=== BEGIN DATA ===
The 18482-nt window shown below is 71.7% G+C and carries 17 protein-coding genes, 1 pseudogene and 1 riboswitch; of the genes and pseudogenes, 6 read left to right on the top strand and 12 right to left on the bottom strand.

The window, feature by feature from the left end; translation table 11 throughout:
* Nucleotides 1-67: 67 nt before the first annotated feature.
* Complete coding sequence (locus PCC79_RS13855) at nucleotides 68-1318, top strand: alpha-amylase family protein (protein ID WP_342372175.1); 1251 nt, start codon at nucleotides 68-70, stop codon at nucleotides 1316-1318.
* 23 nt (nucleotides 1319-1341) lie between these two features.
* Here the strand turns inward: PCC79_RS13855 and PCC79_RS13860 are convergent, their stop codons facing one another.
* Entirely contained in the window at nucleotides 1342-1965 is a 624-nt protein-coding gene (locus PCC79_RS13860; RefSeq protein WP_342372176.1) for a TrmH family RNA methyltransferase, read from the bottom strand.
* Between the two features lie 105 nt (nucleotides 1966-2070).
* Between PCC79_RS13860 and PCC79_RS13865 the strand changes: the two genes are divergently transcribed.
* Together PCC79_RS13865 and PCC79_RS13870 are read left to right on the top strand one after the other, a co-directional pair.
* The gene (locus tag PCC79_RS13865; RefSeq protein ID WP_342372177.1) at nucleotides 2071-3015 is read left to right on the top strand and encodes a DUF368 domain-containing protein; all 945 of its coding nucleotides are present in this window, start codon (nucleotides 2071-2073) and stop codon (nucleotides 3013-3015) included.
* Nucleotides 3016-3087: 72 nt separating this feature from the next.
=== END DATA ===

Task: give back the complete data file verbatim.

The 18482-nt window shown below is 71.7% G+C and carries 17 protein-coding genes, 1 pseudogene and 1 riboswitch; of the genes and pseudogenes, 6 read left to right on the top strand and 12 right to left on the bottom strand.

The window, feature by feature from the left end; translation table 11 throughout:
* Nucleotides 1-67: 67 nt before the first annotated feature.
* Complete coding sequence (locus PCC79_RS13855) at nucleotides 68-1318, top strand: alpha-amylase family protein (protein ID WP_342372175.1); 1251 nt, start codon at nucleotides 68-70, stop codon at nucleotides 1316-1318.
* 23 nt (nucleotides 1319-1341) lie between these two features.
* Here the strand turns inward: PCC79_RS13855 and PCC79_RS13860 are convergent, their stop codons facing one another.
* Entirely contained in the window at nucleotides 1342-1965 is a 624-nt protein-coding gene (locus PCC79_RS13860; RefSeq protein WP_342372176.1) for a TrmH family RNA methyltransferase, read from the bottom strand.
* Between the two features lie 105 nt (nucleotides 1966-2070).
* Between PCC79_RS13860 and PCC79_RS13865 the strand changes: the two genes are divergently transcribed.
* Together PCC79_RS13865 and PCC79_RS13870 are read left to right on the top strand one after the other, a co-directional pair.
* The gene (locus tag PCC79_RS13865; RefSeq protein ID WP_342372177.1) at nucleotides 2071-3015 is read left to right on the top strand and encodes a DUF368 domain-containing protein; all 945 of its coding nucleotides are present in this window, start codon (nucleotides 2071-2073) and stop codon (nucleotides 3013-3015) included.
* Nucleotides 3016-3087: 72 nt separating this feature from the next.